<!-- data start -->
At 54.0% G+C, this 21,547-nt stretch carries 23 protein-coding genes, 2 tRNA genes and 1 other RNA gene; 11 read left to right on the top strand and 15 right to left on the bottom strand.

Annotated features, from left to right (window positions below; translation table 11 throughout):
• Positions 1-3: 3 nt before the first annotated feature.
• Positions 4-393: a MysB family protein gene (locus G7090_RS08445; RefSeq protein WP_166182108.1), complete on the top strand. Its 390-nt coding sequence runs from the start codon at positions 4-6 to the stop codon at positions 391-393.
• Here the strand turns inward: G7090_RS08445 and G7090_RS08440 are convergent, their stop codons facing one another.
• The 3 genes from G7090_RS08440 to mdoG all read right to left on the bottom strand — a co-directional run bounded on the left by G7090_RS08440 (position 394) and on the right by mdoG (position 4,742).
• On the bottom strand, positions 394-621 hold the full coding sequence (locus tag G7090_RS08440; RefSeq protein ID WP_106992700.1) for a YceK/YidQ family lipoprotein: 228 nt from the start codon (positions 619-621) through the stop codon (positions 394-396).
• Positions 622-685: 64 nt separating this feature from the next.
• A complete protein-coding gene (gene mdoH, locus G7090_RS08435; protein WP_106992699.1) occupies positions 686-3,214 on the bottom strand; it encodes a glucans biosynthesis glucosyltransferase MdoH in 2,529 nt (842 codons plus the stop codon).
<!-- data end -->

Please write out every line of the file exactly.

At 54.0% G+C, this 21,547-nt stretch carries 23 protein-coding genes, 2 tRNA genes and 1 other RNA gene; 11 read left to right on the top strand and 15 right to left on the bottom strand.

Annotated features, from left to right (window positions below; translation table 11 throughout):
• Positions 1-3: 3 nt before the first annotated feature.
• Positions 4-393: a MysB family protein gene (locus G7090_RS08445; RefSeq protein WP_166182108.1), complete on the top strand. Its 390-nt coding sequence runs from the start codon at positions 4-6 to the stop codon at positions 391-393.
• Here the strand turns inward: G7090_RS08445 and G7090_RS08440 are convergent, their stop codons facing one another.
• The 3 genes from G7090_RS08440 to mdoG all read right to left on the bottom strand — a co-directional run bounded on the left by G7090_RS08440 (position 394) and on the right by mdoG (position 4,742).
• On the bottom strand, positions 394-621 hold the full coding sequence (locus tag G7090_RS08440; RefSeq protein ID WP_106992700.1) for a YceK/YidQ family lipoprotein: 228 nt from the start codon (positions 619-621) through the stop codon (positions 394-396).
• Positions 622-685: 64 nt separating this feature from the next.
• A complete protein-coding gene (gene mdoH, locus G7090_RS08435; protein WP_106992699.1) occupies positions 686-3,214 on the bottom strand; it encodes a glucans biosynthesis glucosyltransferase MdoH in 2,529 nt (842 codons plus the stop codon).